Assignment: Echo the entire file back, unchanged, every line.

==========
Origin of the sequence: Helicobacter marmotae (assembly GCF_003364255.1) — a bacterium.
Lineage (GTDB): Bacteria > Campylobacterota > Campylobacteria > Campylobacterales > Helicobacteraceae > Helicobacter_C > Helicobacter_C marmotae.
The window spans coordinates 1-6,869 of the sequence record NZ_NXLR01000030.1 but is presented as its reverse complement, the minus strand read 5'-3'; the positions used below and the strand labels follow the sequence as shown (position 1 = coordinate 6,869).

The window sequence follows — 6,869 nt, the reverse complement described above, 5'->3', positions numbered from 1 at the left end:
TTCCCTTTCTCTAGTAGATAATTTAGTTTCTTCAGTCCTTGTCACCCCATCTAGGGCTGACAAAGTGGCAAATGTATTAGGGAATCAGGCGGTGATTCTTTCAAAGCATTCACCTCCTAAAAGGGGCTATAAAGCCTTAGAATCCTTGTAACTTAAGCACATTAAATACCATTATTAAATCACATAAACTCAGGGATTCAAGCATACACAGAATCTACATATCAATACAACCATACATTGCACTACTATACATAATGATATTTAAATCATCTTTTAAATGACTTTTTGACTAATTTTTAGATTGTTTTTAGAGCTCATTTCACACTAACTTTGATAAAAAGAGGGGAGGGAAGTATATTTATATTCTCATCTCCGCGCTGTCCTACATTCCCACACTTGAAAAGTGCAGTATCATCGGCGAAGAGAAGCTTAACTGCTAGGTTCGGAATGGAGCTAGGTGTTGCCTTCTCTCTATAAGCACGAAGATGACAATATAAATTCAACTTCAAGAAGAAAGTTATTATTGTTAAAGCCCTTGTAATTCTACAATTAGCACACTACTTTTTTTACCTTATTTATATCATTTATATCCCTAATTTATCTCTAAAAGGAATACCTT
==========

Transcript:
Origin of the sequence: Helicobacter marmotae (assembly GCF_003364255.1) — a bacterium.
Lineage (GTDB): Bacteria > Campylobacterota > Campylobacteria > Campylobacterales > Helicobacteraceae > Helicobacter_C > Helicobacter_C marmotae.
The window spans coordinates 1-6,869 of the sequence record NZ_NXLR01000030.1 but is presented as its reverse complement, the minus strand read 5'-3'; the positions used below and the strand labels follow the sequence as shown (position 1 = coordinate 6,869).

The window sequence follows — 6,869 nt, the reverse complement described above, 5'->3', positions numbered from 1 at the left end:
TTCCCTTTCTCTAGTAGATAATTTAGTTTCTTCAGTCCTTGTCACCCCATCTAGGGCTGACAAAGTGGCAAATGTATTAGGGAATCAGGCGGTGATTCTTTCAAAGCATTCACCTCCTAAAAGGGGCTATAAAGCCTTAGAATCCTTGTAACTTAAGCACATTAAATACCATTATTAAATCACATAAACTCAGGGATTCAAGCATACACAGAATCTACATATCAATACAACCATACATTGCACTACTATACATAATGATATTTAAATCATCTTTTAAATGACTTTTTGACTAATTTTTAGATTGTTTTTAGAGCTCATTTCACACTAACTTTGATAAAAAGAGGGGAGGGAAGTATATTTATATTCTCATCTCCGCGCTGTCCTACATTCCCACACTTGAAAAGTGCAGTATCATCGGCGAAGAGAAGCTTAACTGCTAGGTTCGGAATGGAGCTAGGTGTTGCCTTCTCTCTATAAGCACGAAGATGACAATATAAATTCAACTTCAAGAAGAAAGTTATTATTGTTAAAGCCCTTGTAATTCTACAATTAGCACACTACTTTTTTTACCTTATTTATATCATTTATATCCCTAATTTATCTCTAAAAGGAATACCTT